Although loyalty programme enrolment levels are relatively high, the number of programmes customers are signed up to represents a further challenge. Mastercard research in Asia Pacific revealed consumers had access to an average of 7.6 loyalty programmes per person (and as high as 11 per person in India).
Capgemini research from 2015 found that the average US household had enrolled in 21 loyalty programmes. Our UK research shows that over half of loyalty scheme users are signed up to three or more programmes, with 20% belonging to five or more.
Active involvement in schemes varies by region, but at a global level KPMG reported that 59% used their favourite scheme less than once a week (and 96% agreed that loyalty schemes could be improved).
In the US, Capgemini reported that under half of the 21 schemes joined by the average household were actively used, and that over half had “abandoned” at least one programme in the past year. These programmes still represent a cost to the companies providing them however, with less benefit accruing to the company as a result.
Programmes are ultimately abundant but underused, and it is not only the volume of schemes that is driving this dormancy. Meantime, in the US, JD Power reports that the average credit card customer has over a dozen loyalty benefits available to them. While a comprehensive understanding of those benefits translates into significantly higher customer satisfaction, in reality only a third of customers fully understand the full range of benefits.
For programmes to succeed in a crowded and complex market they must be not just relevant, engaging, and distinctive; they must also weather a rapidly changing range of additional challenges.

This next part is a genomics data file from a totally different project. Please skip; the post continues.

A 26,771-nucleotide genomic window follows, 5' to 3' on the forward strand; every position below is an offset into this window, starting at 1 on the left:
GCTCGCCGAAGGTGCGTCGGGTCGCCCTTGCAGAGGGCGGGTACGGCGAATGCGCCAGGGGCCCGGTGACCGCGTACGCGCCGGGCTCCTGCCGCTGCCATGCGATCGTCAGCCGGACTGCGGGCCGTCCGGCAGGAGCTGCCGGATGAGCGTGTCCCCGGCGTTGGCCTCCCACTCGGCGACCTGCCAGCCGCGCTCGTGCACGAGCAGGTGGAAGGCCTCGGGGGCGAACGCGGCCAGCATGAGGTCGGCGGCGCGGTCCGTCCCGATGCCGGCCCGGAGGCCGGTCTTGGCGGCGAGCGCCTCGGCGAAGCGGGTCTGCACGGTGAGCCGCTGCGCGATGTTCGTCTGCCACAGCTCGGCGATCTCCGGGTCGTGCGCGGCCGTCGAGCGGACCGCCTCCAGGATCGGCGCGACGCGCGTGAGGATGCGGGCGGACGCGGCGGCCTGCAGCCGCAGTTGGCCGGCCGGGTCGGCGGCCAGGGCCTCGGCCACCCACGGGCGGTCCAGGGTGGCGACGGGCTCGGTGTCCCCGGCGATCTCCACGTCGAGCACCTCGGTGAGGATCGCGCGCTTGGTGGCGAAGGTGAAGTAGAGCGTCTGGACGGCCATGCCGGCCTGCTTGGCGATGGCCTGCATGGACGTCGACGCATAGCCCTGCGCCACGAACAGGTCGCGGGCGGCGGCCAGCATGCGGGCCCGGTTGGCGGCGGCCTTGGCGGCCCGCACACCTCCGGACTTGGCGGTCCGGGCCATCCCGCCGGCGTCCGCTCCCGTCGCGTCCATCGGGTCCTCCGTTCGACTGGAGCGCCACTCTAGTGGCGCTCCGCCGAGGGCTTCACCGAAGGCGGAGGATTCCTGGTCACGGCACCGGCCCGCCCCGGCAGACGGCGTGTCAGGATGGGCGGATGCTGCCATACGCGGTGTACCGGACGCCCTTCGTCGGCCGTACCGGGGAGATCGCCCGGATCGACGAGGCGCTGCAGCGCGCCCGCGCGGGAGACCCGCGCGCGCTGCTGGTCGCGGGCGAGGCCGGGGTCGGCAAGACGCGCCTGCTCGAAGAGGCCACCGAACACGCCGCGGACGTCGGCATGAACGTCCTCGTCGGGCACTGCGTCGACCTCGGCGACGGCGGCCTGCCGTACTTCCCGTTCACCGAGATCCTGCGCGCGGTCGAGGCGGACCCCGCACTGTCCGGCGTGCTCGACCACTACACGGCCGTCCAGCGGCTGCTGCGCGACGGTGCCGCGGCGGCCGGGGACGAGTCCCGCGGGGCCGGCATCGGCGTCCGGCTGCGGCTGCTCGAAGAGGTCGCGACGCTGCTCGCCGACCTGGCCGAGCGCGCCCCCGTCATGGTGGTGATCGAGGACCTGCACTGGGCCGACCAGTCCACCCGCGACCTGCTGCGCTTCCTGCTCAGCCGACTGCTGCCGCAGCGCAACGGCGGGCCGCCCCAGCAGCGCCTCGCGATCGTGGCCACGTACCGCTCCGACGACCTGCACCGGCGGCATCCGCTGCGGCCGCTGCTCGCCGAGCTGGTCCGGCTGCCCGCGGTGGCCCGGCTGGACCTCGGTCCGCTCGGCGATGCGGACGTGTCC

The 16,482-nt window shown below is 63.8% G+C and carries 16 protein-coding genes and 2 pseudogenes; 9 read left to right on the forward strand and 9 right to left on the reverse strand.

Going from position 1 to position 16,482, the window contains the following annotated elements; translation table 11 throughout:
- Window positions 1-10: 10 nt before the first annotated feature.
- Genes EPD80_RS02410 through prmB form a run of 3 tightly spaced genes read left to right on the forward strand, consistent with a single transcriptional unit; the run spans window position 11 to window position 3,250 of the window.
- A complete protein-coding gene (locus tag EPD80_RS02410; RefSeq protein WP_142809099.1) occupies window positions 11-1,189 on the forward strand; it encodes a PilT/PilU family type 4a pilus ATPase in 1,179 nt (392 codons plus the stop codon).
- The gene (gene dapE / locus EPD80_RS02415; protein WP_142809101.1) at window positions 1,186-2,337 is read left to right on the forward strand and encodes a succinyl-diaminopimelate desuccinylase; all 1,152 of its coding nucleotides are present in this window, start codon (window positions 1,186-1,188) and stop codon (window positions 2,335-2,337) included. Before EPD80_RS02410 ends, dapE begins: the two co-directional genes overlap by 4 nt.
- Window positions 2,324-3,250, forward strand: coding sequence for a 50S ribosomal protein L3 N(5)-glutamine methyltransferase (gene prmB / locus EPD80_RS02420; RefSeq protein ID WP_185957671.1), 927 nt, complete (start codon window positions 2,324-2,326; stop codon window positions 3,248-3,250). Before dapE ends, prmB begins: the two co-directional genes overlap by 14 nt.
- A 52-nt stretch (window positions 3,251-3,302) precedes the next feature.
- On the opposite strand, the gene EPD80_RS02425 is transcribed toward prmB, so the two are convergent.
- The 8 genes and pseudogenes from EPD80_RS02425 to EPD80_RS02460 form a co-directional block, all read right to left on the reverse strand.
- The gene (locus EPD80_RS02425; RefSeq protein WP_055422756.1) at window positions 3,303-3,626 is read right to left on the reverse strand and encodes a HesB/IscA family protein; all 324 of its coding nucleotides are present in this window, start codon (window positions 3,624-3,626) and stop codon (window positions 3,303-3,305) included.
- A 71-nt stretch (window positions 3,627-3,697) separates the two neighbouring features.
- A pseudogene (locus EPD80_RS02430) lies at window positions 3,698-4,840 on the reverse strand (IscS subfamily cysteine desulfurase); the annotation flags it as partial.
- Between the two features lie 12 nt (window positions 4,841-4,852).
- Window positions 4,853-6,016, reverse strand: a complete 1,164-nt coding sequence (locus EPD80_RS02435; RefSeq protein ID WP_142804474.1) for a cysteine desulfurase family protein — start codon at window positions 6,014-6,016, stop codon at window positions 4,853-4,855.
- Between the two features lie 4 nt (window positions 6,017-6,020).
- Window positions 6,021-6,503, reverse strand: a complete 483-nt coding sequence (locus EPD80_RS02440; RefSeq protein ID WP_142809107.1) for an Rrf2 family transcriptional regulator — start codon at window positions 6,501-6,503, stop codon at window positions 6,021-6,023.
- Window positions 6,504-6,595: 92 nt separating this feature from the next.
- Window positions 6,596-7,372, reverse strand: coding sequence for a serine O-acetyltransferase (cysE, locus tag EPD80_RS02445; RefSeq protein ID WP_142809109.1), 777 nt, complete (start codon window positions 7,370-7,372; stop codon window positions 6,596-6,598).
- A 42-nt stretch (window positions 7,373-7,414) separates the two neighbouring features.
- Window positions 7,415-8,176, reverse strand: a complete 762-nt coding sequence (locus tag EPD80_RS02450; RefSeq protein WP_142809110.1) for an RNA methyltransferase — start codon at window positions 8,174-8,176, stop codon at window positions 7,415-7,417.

Covid threat to rewards
Some loyalty schemes have not survived the initial impact of the pandemic. Many long-established, well-known brands have had to downsize, with some falling into administration or bankruptcy. This has been a concern for customers who use these brands’ loyalty programmes – especially those who have accrued a high number of points only to see schemes suspended.
In Australia, when Virgin Airlines went into administration its associated frequent flier programme (Velocity, a separate company) eventually halted redemption after a “run” on points. The company’s recent sale to Bain Capital saw the new owners announce it will retain the programme, and that customers will not lose existing points. Although potentially good news for customers, the nature and value of the revised programme is yet to be clarified.
Other examples show varying impacts on loyalty programmes across a range of industries. Hertz filed for bankruptcy in the US but is still trading globally. Loyalty points can still be redeemed against car hire, but some reports state they cannot be transferred to partner brands.
The airline Thai Airways is undergoing restructuring while in administration. Points redemption and transfers have been suspended during this process.
And in retail, JC Penney, J Crew, and Neiman Marcus in the US are all in administration. Individuals with store cards have been advised to redeem rewards before the brands close altogether, otherwise any accrued points will be lost.
With international travel for business and leisure more or less killed off meantime by the pandemic, travel programmes are struggling to remain relevant.
So, cardholders with benefits aligned to stricken sectors such as air travel are not able to realise the value of the rewards programme. And when those cards have annual fees this disconnect significantly devalues the programme. This places additional pressure on airline- and travel-related cards, which have already been hit hard by travel restrictions.
Response to Covid: how issuers are fighting back